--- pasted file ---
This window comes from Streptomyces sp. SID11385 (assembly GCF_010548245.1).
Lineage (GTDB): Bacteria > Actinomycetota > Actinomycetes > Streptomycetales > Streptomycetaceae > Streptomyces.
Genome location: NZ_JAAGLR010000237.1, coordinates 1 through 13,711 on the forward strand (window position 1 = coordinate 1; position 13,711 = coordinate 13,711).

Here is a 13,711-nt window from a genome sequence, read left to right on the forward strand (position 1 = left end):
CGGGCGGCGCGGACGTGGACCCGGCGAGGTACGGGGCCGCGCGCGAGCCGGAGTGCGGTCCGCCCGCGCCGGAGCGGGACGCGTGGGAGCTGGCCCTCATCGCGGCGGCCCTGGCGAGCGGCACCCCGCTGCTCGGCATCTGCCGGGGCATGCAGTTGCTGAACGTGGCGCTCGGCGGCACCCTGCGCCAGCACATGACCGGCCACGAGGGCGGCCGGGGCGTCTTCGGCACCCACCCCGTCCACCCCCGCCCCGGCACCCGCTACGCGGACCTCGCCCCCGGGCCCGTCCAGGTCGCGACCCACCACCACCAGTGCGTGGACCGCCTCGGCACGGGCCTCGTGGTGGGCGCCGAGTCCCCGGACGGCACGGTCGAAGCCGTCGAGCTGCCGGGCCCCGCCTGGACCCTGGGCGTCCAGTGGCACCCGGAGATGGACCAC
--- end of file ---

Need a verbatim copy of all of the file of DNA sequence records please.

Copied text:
This window comes from Streptomyces sp. SID11385 (assembly GCF_010548245.1).
Lineage (GTDB): Bacteria > Actinomycetota > Actinomycetes > Streptomycetales > Streptomycetaceae > Streptomyces.
Genome location: NZ_JAAGLR010000237.1, coordinates 1 through 13,711 on the forward strand (window position 1 = coordinate 1; position 13,711 = coordinate 13,711).

Here is a 13,711-nt window from a genome sequence, read left to right on the forward strand (position 1 = left end):
CGGGCGGCGCGGACGTGGACCCGGCGAGGTACGGGGCCGCGCGCGAGCCGGAGTGCGGTCCGCCCGCGCCGGAGCGGGACGCGTGGGAGCTGGCCCTCATCGCGGCGGCCCTGGCGAGCGGCACCCCGCTGCTCGGCATCTGCCGGGGCATGCAGTTGCTGAACGTGGCGCTCGGCGGCACCCTGCGCCAGCACATGACCGGCCACGAGGGCGGCCGGGGCGTCTTCGGCACCCACCCCGTCCACCCCCGCCCCGGCACCCGCTACGCGGACCTCGCCCCCGGGCCCGTCCAGGTCGCGACCCACCACCACCAGTGCGTGGACCGCCTCGGCACGGGCCTCGTGGTGGGCGCCGAGTCCCCGGACGGCACGGTCGAAGCCGTCGAGCTGCCGGGCCCCGCCTGGACCCTGGGCGTCCAGTGGCACCCGGAGATGGACCAC